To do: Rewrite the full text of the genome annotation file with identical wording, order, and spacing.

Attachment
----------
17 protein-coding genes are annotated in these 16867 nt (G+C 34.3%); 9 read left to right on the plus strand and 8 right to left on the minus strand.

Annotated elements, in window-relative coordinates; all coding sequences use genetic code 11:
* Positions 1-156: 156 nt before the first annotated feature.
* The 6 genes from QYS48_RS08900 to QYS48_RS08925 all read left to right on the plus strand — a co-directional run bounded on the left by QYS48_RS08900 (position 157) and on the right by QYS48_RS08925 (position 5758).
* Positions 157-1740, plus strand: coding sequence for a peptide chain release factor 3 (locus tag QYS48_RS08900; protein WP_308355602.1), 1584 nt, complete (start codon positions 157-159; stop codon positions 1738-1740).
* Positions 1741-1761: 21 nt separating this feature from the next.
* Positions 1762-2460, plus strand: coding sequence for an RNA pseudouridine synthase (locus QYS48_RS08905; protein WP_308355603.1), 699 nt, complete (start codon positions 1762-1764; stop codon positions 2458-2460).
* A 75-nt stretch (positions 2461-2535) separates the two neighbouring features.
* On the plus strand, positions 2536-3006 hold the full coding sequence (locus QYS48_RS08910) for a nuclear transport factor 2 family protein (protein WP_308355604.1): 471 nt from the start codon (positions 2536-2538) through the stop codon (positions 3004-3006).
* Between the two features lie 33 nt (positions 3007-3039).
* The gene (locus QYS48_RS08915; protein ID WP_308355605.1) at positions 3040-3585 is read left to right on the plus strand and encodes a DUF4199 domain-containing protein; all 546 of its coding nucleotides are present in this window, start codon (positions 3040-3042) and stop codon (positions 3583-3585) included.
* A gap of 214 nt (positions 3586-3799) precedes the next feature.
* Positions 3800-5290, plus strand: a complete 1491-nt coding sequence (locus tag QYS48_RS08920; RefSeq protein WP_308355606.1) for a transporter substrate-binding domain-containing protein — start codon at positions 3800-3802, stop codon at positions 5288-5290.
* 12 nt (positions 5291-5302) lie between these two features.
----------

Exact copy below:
17 protein-coding genes are annotated in these 16867 nt (G+C 34.3%); 9 read left to right on the plus strand and 8 right to left on the minus strand.

Annotated elements, in window-relative coordinates; all coding sequences use genetic code 11:
* Positions 1-156: 156 nt before the first annotated feature.
* The 6 genes from QYS48_RS08900 to QYS48_RS08925 all read left to right on the plus strand — a co-directional run bounded on the left by QYS48_RS08900 (position 157) and on the right by QYS48_RS08925 (position 5758).
* Positions 157-1740, plus strand: coding sequence for a peptide chain release factor 3 (locus tag QYS48_RS08900; protein WP_308355602.1), 1584 nt, complete (start codon positions 157-159; stop codon positions 1738-1740).
* Positions 1741-1761: 21 nt separating this feature from the next.
* Positions 1762-2460, plus strand: coding sequence for an RNA pseudouridine synthase (locus QYS48_RS08905; protein WP_308355603.1), 699 nt, complete (start codon positions 1762-1764; stop codon positions 2458-2460).
* A 75-nt stretch (positions 2461-2535) separates the two neighbouring features.
* On the plus strand, positions 2536-3006 hold the full coding sequence (locus QYS48_RS08910) for a nuclear transport factor 2 family protein (protein WP_308355604.1): 471 nt from the start codon (positions 2536-2538) through the stop codon (positions 3004-3006).
* Between the two features lie 33 nt (positions 3007-3039).
* The gene (locus QYS48_RS08915; protein ID WP_308355605.1) at positions 3040-3585 is read left to right on the plus strand and encodes a DUF4199 domain-containing protein; all 546 of its coding nucleotides are present in this window, start codon (positions 3040-3042) and stop codon (positions 3583-3585) included.
* A gap of 214 nt (positions 3586-3799) precedes the next feature.
* Positions 3800-5290, plus strand: a complete 1491-nt coding sequence (locus tag QYS48_RS08920; RefSeq protein WP_308355606.1) for a transporter substrate-binding domain-containing protein — start codon at positions 3800-3802, stop codon at positions 5288-5290.
* 12 nt (positions 5291-5302) lie between these two features.